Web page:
| As I write this week’s column I’m thinking March is right on schedule if you count snow, rain and sleet as coming in like a lion. What’s forever astounding to me is how we mere humans hunker down against the storm like so many barnyard hens, but our wild neighbors seem to move about as if it were a balmy summer day.
Just this morning there were a dozen crows in the back yard oak, two raccoons waddling down the driveway and about 30 wild turkeys side-stepping into the yard for their daily fix of bird seed. Believe it or not, that many turkeys can eat half a bag of sunflower seeds in about 20 minutes. I’m doing my best to fatten them up but I wish the hens would let the gobblers shoulder their way in once in a while.
For a while I was listening to what I thought was my neighbor banging ice off his eaves with a hammer, but then it got to be midday and the hammering hadn’t stopped. I braved a period of steady, heavy sleet to get a glimpse of what was going on and was surprised to find a pileated woodpecker tapping away at a dead pine on the edge of the pasture. The big, old “laughing bird” had drilled five or six holes at least three inches into the tree and was chipping away with his stout beak like a fireman checking the walls for burning insulation. The big bird had apparently been at work throughout the storm because the snow was littered with chips and most were on top of the snow.
I let him continue his work, planning to cut that tree for firewood later this spring. It must be full of insects for the woodpecker to be that focused on it, and he needs the protein more than I do! I’m sure he’ll be long gone and working on another rotted pine by the time I get around to cutting this one up for the stove, so there’s no loss on either side.
I went out to try to track the raccoons back to their den and found that they’d traveled over a mile from “the ledges,” a gnarly pile of rocks on high ground well away from any human habitation. The pair must have wintered there because there were no tracks going in, just coming out. There were also plenty of signs of porcupines in those same ledges, deep trails leading from the rocks to the nearest hemlocks, which were heavily trimmed at their tips and slowly being stripped of their bark as well. I’m not sure what sustenance a porcupine gets out of eating hemlock, but I know the diet doesn’t improve the flavor of porcupine flesh! The few I’ve tried to eat were extremely tough and stringy, and in the cooking gave off the cloying odor of turpentine! They claim everything has its place in nature, but I have to wonder what valuable niche the porcupine might hold. They seem content to be where they are at the moment, and I suppose that’s a lot more accepting than most humans will ever be. Not that I’d consider trading places with them!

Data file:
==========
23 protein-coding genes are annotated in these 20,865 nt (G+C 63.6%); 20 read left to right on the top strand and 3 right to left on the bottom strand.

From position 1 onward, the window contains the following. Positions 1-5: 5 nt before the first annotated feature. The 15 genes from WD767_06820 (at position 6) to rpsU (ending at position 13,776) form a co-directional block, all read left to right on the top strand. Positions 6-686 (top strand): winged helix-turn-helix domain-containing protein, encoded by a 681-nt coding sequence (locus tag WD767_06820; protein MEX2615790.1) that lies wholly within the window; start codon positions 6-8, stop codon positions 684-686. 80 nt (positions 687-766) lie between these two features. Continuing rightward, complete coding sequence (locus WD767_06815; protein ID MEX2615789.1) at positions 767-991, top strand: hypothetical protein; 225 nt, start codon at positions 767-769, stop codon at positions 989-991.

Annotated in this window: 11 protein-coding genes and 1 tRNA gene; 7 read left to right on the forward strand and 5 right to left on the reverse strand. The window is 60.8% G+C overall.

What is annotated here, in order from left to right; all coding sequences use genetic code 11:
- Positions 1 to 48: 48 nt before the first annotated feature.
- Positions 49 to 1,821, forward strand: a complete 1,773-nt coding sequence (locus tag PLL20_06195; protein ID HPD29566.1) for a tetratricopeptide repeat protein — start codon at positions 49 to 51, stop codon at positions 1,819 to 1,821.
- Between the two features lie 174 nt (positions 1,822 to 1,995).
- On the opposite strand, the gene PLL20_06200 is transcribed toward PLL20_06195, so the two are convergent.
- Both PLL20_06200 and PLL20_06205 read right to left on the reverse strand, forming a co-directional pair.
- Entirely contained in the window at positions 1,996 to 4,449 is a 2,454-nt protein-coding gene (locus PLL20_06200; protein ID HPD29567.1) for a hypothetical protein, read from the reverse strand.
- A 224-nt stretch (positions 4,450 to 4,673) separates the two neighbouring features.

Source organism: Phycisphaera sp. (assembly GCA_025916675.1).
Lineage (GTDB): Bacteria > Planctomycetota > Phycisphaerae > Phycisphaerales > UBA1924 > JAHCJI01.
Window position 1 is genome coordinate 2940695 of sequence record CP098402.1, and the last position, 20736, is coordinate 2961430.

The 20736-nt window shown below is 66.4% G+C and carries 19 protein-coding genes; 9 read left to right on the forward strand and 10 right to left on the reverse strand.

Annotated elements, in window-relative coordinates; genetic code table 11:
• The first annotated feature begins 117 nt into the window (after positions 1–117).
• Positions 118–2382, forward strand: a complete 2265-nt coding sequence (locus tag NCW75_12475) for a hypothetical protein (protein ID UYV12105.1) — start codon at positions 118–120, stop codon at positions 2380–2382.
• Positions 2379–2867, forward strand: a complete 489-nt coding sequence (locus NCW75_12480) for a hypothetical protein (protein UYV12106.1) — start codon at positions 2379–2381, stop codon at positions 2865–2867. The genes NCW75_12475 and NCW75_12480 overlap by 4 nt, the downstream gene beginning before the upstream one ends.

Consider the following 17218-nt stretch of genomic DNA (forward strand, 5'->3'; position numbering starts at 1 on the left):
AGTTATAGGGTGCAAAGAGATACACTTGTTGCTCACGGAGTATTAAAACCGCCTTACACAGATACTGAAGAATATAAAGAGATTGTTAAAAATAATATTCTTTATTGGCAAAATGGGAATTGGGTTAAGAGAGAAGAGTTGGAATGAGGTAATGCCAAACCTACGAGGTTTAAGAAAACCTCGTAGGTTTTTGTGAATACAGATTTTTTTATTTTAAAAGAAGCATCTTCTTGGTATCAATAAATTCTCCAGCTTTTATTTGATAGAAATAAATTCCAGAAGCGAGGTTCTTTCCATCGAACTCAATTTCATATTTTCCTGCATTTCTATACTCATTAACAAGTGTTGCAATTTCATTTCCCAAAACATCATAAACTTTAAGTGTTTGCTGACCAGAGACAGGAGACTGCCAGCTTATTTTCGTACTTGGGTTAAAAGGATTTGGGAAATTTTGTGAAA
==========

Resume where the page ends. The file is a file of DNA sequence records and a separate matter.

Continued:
Roaming raccoons are one good sign of an approaching spring. It means they have awakened from their winter slumbers and will be getting ready to mate. Unfortunately, many of them will end up feeding crows on the side of the road because they are neither quick nor intuitive when it comes to dodging passing vehicles.
Right behind the raccoons will be another harbinger of spring, one that is more often smelled than seen. Of course, that can only be the striped skunk, which is another slow boat when it comes to judging auto speed and direction. We’ll begin noticing their distinctive odor very soon, most certainly when the March lion turns into a lamb near the end of the month, when all creatures great and small begin their spring mating rituals. In fact, now is the time to consider sealing your porches, decks and sheds because those are great places to raise a raccoon or skunk litter, and once they move in it’s difficult to get rid of them. This is when raccoon bites (always a rabies threat) and skunk encounters (always a smelly event) are most prevalent. Both species can be pests at time, but it wouldn’t be spring without them.
If it were up to the woods’ ubiquitous eternal optimists it would be spring already. Of course, I’m talking about the black-capped chickadee, whose voices I hear every morning as they gather at the edge of the woods in anticipation of raiding my sunflower seed stash. The bolder birds will come in while I am filling the feeder. Some will land on my shoulder and wait for me to finish, which others will perch on my hand and pick the seed of their choice. It takes some time to gain the trust of a chickadee, but once they accept your presence you have a friend for life.
I think the best display of “chickadee love” I’ve ever seen was when Beatrice Lyford invited me to her house on Lyford Hill in Orneville to show me the “chickies.” Beatrice was about 75 at the time, tiny as a mouse but tough as a bear. She’d recently fallen off a ladder while picking apples and was wearing a neck brace, but that didn’t keep her from picking more apples or entertaining her birds.
She made me stand by the house (“They don’t trust strangers,” Beatrice said) while she went out to feed the birds. She whistled a couple of notes and in seconds she was covered with hungry chickadees, 20 of them at least. They landed on her arms, head and shoulders as they took turns feeding out of her seed bucket, and they even stayed with her as she moved around filling the empty feeders.
When I hear the chickadees call now I think of Beatrice, the signs of spring and the promise of warmer weather. It’s right around the corner now I think we can all agree on that!